Responsible Travel

Our Favourite Community-Run Lodges

Our Favourite Community-Run Lodges

As part of our Travel Less, Travel Better initiative - which is all about making travel a more meaningful experience - we’re seeing a growing trend of travellers beginning to switch out bigger brand hotels in favour of community lodges - properties that are owned and run by the local community. Staying at a community lodge not only immerses you into the local area, but enables you to support it, knowing that your money is directly contributing to the local economy. This makes travel mutually beneficial, as you can enjoy a much more memorable experience and the communities can begin get back on their feet after an incredibly hard two years. It’s a win-win situation, which we’re very happy to play a role in. Read on for some of our favourite community lodges around the world…


Il Ngwesi, Kenya

This award-winning ecolodge near the Mararoi hills in Laikipia is generally considered as the pioneer for the community lodge concept. Il Ngwesi opened in 1996, when the local Masaai elders made the critical decision to stop cattle ranching on one area of their land and instead build a high-quality eco-lodge and reintroduce game species. The lodge is constructed entirely out of local materials and supports six Maasai villages with education, health and livelihood projects by providing jobs and business opportunities through the lodge, as well as new tourist activities and anti-poaching patrols. Profits from the lodge contribute towards secondary and university school fees and provide funds for local school buildings, health personnel and buildings, along with buying more land for animal grazing. Alongside this, a partnership with the non-governmental organisation VSO Jitolee in Kenya empowers many local women to start their own businesses to produce beadwork for local and national markets.


Kasbah Toubkal in Atlas Mountains, Morocco

Kasbah Toubkal, located in the village of Imlil in Toubkal National Park, is a serene hotel set below Jebel Toubkal, the highest mountain in North Africa. This is the perfect place for peace and seclusion and there is a shared belief that the beauty of the National Park should be accessible to all who respect it. The hotel was built and is run by the local Berber community and has a beautiful garden and terraces to gaze out at the surrounding mountains. The Kasbah has been awarded a slew of awards for services to sustainable tourism, and staying at this lodge gives the community the ability to preserve the environment and support the local populations and specific NGOs such as Education for All, a charity that enables young girls from local villages to pursue their education by providing scholarships and boarding houses.


Serra Cafema, Namibia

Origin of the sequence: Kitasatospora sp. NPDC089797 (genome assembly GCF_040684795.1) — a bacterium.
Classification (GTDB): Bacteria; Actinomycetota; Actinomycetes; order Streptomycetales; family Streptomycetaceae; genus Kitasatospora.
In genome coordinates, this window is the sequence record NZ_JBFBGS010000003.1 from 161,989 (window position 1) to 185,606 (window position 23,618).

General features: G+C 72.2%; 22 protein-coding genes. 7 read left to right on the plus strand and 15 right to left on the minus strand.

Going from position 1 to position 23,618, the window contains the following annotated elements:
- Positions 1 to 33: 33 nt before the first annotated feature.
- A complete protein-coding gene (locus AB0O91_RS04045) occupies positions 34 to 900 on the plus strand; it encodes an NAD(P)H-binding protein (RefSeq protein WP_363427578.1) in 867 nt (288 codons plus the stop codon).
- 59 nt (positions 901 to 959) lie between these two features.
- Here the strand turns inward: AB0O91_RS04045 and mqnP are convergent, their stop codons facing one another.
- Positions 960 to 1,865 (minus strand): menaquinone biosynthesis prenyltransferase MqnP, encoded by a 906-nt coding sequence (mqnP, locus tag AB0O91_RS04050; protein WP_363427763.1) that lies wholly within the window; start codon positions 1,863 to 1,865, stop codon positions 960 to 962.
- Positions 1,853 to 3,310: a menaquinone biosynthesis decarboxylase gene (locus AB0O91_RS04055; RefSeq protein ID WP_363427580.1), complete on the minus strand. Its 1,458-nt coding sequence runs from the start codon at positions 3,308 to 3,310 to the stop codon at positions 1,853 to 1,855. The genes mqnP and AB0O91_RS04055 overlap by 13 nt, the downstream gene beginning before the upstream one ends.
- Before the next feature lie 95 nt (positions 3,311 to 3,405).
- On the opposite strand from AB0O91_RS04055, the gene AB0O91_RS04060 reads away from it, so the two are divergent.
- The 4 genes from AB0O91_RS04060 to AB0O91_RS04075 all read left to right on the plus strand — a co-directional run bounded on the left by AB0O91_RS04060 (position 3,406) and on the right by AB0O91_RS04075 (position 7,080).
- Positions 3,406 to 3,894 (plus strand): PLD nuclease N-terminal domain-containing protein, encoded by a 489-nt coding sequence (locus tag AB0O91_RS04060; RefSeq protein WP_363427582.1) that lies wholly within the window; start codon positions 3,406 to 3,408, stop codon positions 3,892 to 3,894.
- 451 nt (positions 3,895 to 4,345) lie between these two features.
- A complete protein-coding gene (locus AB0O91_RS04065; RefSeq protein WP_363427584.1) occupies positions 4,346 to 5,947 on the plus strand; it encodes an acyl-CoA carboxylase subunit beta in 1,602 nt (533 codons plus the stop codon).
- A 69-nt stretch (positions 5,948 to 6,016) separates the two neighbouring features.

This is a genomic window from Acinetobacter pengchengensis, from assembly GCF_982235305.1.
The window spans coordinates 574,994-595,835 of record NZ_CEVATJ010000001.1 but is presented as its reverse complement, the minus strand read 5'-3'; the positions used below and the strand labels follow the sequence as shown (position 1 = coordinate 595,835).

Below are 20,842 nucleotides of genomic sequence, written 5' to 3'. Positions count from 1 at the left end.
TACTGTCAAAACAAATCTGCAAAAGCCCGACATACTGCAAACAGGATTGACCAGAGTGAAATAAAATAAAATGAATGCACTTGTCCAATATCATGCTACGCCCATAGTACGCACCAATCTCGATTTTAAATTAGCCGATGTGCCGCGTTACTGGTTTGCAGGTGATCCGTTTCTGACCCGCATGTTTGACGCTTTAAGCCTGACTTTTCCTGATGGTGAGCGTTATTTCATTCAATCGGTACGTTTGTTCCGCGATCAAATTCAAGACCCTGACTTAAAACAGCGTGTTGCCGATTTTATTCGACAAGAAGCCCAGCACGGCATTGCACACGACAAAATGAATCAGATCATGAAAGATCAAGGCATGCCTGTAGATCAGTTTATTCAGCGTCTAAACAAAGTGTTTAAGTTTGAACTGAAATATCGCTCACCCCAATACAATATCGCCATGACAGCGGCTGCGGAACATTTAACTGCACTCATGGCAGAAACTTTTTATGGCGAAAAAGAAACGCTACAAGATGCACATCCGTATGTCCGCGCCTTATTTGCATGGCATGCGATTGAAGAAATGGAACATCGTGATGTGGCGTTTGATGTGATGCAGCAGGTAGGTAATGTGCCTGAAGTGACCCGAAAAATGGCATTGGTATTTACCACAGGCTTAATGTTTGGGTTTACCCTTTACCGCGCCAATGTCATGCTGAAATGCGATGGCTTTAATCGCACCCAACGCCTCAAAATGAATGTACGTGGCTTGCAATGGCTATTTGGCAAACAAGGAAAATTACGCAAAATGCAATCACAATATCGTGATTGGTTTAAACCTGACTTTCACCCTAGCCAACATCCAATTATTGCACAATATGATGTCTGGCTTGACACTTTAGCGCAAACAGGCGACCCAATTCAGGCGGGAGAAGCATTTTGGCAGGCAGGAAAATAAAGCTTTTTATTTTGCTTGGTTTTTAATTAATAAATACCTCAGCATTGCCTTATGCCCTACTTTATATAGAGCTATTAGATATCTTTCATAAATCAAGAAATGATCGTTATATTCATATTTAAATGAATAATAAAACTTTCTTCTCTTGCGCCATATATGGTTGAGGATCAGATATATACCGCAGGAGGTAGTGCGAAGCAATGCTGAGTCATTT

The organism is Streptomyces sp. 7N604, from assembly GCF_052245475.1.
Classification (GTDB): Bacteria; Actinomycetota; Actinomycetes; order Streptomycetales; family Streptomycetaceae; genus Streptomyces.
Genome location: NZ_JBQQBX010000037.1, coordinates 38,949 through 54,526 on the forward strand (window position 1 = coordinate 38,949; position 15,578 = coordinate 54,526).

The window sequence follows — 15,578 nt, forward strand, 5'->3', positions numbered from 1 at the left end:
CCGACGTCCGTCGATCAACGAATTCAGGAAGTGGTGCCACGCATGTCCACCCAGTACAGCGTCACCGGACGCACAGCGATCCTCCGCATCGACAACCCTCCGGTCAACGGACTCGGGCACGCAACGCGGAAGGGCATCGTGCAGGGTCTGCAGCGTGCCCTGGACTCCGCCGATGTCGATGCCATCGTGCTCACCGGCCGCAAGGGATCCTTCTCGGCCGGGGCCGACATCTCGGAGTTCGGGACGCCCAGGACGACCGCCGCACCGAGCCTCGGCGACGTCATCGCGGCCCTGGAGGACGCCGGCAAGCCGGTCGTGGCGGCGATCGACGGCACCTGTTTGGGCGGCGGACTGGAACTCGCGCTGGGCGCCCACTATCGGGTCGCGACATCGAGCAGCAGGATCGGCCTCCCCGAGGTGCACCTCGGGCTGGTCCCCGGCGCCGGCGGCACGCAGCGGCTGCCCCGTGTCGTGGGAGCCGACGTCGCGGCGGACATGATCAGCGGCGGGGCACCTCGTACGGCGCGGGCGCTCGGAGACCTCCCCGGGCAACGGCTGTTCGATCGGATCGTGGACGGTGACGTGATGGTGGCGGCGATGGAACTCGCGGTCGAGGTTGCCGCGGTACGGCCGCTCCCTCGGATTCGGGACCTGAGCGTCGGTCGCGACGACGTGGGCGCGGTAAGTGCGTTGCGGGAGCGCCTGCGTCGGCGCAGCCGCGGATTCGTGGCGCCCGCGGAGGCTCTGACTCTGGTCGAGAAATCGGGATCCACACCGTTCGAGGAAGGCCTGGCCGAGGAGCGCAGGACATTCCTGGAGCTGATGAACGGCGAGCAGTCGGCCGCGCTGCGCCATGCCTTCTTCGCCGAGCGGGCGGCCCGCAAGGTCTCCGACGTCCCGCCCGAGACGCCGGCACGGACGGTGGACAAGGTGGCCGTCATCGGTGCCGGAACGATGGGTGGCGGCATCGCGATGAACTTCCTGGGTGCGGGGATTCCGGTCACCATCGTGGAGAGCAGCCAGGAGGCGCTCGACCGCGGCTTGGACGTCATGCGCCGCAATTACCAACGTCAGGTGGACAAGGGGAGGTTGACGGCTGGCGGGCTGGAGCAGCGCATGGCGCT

This camp is a model of ecotourism. Owned by the Himba tribe, Namibia’s last semi-nomadic people, Serra Cafema is one of the most remote camps in southern Africa, with just eight chalets crafted from wood and thatch. To stay here is to learn about fascinating Himba culture and appreciate the stark landscapes of one of the world’s oldest deserts. Activities can include boating on the Kunene River, bird watching, exploring the dunes by foot and spotting a range of wildlife on game drives.


Surama Eco-Lodge, Guyana

Located close to Guyana’s Pakaraima Mountains, Surama Eco-Lodge is managed and conserved by the local Makushi Amerindian community. The lodge’s staff, from its cooks and farmers to its construction and maintenance workers, are all recruited locally and the small offers much more than just a place to stay. Children and local guides from the Makushi Amerindian community can show guests around the village and introduce them to the neighbouring wildlife, forest and grasslands, along with accompanying guests on hikes, river canoe expeditions and visits to community schools and traditional events.


Napo Wildlife Centre, Ecuador

Based in Yasuni National Park, in the Ecuadorian Amazon, Napo Wildlife Centre is the perfect spot to experience indigenous culture. The Kichwa Añangu people employ a sustainable eco-tourism model and re-invest all proceeds back into community projects including renewable energy, education, and health care. Fundacion Amazonia Productiva, an Ecuadorian non-profit foundation, supports sustainable ecological and social development projects to find alternatives for forgotten local families and communities. The lodge helps generate economic development, create jobs and opportunities for local families, and aid the regeneration of natural resources. The centre has just 20 cabins, and while here you can discover more about the Kichwa Añangu community and about their ancestral customs and traditional practices.


Haida House, Canada

Marvel at British Columbia’s north coast, where Haida House is committed to protecting the region’s beautiful natural landscapes. The lodge is 100% owned by the local Haida First Nations community and offers an authentic Haida Gwaii experience, from cultural and heritage programmes and immersive eco-adventures to regional cuisine tastings which includes a variety of fresh seafood and local seasonal vegetables. Haida cultural values are reflected everywhere, ensuring career opportunities for indigenous Haida citizens, along with strengthening the economy. As proud stewards of the community, locals are guided by the concept of Yahguudang - meaning respect for all living things - and the interdependence that binds the two using nature as inspiration. Haida Tourism properties are Sustainable Tourism Gold Certified and the lodge has ten rooms along the ancient forest and Tlell River that can house up to 22 guests. Around the property lies 50 acres of river and the serene ocean at the front door, along with a fruit orchard and forest trails.


Cover Image: Serra Cafema